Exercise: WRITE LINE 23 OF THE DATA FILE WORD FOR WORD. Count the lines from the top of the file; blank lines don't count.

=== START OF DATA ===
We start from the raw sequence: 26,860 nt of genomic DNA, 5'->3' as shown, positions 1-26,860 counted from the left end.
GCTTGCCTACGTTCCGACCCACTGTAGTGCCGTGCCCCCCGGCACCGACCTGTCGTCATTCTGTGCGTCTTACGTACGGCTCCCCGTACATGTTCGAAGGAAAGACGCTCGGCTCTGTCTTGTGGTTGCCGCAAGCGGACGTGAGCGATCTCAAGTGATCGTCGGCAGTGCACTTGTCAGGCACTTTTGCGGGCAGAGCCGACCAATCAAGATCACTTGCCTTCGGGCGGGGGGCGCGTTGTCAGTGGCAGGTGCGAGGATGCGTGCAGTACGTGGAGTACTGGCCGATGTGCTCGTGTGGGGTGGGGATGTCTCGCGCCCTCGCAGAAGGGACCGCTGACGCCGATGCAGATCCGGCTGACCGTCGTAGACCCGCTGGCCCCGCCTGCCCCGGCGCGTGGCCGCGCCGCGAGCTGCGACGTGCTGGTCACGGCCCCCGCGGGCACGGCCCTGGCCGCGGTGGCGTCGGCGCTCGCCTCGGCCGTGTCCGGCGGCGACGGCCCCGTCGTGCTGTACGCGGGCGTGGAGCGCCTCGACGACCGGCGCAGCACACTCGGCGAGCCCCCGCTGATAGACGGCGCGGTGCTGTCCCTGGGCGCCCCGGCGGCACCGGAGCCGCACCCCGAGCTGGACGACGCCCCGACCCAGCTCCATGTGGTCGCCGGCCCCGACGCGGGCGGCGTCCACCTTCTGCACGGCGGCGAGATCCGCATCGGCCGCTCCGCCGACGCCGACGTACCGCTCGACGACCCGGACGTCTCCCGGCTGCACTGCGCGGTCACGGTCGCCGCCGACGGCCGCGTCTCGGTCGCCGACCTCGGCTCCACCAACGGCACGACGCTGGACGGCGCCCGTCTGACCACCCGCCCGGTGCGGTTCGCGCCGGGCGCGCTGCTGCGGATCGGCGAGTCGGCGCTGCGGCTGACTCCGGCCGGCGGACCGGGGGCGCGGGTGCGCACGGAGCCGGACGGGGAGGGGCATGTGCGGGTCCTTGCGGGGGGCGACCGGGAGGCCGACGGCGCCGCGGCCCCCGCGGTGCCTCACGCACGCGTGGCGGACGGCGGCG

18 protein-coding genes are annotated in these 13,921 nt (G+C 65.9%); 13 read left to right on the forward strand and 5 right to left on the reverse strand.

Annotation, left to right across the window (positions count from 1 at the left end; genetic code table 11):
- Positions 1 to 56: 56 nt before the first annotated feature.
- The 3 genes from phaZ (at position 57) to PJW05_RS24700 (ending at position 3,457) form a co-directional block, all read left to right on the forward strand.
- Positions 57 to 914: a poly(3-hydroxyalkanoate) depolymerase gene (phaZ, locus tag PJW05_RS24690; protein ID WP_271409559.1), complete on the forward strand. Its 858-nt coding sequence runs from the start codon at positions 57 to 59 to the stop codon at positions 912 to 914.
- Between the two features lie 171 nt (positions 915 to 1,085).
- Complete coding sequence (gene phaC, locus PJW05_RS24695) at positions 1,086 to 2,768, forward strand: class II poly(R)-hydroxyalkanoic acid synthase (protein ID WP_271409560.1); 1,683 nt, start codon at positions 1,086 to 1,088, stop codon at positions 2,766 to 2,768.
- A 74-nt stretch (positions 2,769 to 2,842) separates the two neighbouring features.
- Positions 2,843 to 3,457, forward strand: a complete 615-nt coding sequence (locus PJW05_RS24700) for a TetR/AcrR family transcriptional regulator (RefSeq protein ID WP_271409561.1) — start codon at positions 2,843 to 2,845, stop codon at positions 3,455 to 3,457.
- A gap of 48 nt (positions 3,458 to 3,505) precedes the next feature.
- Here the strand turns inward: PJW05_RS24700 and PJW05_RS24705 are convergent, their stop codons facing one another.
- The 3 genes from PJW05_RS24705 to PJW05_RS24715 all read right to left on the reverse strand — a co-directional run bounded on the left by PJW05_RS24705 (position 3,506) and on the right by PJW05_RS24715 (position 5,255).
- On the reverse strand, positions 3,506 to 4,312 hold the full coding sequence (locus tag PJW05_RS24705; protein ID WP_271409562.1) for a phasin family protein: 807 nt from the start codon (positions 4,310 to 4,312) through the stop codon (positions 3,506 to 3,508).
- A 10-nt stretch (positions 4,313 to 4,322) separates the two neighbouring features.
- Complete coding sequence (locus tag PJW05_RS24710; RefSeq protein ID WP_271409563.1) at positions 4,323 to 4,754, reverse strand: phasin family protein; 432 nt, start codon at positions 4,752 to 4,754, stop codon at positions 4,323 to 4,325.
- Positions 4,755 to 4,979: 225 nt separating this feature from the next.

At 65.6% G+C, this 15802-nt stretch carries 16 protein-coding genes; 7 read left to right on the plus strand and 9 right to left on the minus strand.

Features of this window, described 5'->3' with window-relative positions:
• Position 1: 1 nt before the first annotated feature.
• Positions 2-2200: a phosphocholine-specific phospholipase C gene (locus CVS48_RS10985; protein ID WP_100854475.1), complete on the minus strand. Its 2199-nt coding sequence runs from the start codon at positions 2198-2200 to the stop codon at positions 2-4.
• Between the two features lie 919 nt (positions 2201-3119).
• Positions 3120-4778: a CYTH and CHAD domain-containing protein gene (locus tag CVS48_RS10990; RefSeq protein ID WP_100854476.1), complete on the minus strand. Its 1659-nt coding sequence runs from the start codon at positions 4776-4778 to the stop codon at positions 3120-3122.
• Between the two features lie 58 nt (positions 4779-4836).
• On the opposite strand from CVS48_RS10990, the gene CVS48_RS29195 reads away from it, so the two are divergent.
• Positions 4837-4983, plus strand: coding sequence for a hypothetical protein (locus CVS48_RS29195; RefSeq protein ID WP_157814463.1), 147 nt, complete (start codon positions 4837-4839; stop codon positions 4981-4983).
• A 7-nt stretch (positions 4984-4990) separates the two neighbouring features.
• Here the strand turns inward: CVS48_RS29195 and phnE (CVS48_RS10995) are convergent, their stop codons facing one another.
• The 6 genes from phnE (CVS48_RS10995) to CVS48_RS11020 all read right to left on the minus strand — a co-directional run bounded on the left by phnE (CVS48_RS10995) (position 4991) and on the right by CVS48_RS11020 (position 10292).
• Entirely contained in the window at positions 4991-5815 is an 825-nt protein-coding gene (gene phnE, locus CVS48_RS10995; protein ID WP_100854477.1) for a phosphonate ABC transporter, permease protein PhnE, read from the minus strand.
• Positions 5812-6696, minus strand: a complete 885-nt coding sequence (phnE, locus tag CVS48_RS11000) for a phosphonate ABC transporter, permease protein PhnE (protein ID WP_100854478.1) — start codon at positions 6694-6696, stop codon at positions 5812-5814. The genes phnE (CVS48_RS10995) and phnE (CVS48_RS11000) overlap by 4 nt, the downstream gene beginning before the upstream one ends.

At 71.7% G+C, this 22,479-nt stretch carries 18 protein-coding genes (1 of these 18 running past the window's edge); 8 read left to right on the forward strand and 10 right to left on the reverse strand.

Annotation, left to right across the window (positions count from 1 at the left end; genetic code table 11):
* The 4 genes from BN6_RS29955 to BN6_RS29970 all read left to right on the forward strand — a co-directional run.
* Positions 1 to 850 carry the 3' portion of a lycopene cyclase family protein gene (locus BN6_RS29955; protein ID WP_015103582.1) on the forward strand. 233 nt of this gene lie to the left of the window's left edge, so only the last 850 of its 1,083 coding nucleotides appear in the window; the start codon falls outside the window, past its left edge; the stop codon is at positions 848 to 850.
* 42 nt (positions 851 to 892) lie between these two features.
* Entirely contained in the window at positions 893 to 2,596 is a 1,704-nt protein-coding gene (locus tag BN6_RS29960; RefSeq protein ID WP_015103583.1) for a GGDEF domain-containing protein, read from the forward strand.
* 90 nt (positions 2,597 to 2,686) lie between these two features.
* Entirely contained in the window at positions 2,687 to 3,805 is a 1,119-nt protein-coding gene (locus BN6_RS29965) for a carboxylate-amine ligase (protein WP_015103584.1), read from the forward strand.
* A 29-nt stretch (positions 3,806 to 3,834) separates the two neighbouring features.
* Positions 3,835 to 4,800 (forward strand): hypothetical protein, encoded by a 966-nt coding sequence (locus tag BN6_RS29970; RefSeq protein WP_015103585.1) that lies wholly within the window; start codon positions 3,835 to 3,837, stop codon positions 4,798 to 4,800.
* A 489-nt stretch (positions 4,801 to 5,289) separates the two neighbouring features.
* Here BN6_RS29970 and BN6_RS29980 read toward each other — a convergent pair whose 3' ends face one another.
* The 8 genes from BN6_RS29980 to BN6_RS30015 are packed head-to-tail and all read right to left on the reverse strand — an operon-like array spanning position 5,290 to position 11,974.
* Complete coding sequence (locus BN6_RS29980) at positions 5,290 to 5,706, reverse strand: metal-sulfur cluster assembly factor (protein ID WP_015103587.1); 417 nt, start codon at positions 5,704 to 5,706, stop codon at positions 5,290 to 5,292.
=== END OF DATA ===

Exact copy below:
• Between the two features lie 919 nt (positions 2201-3119).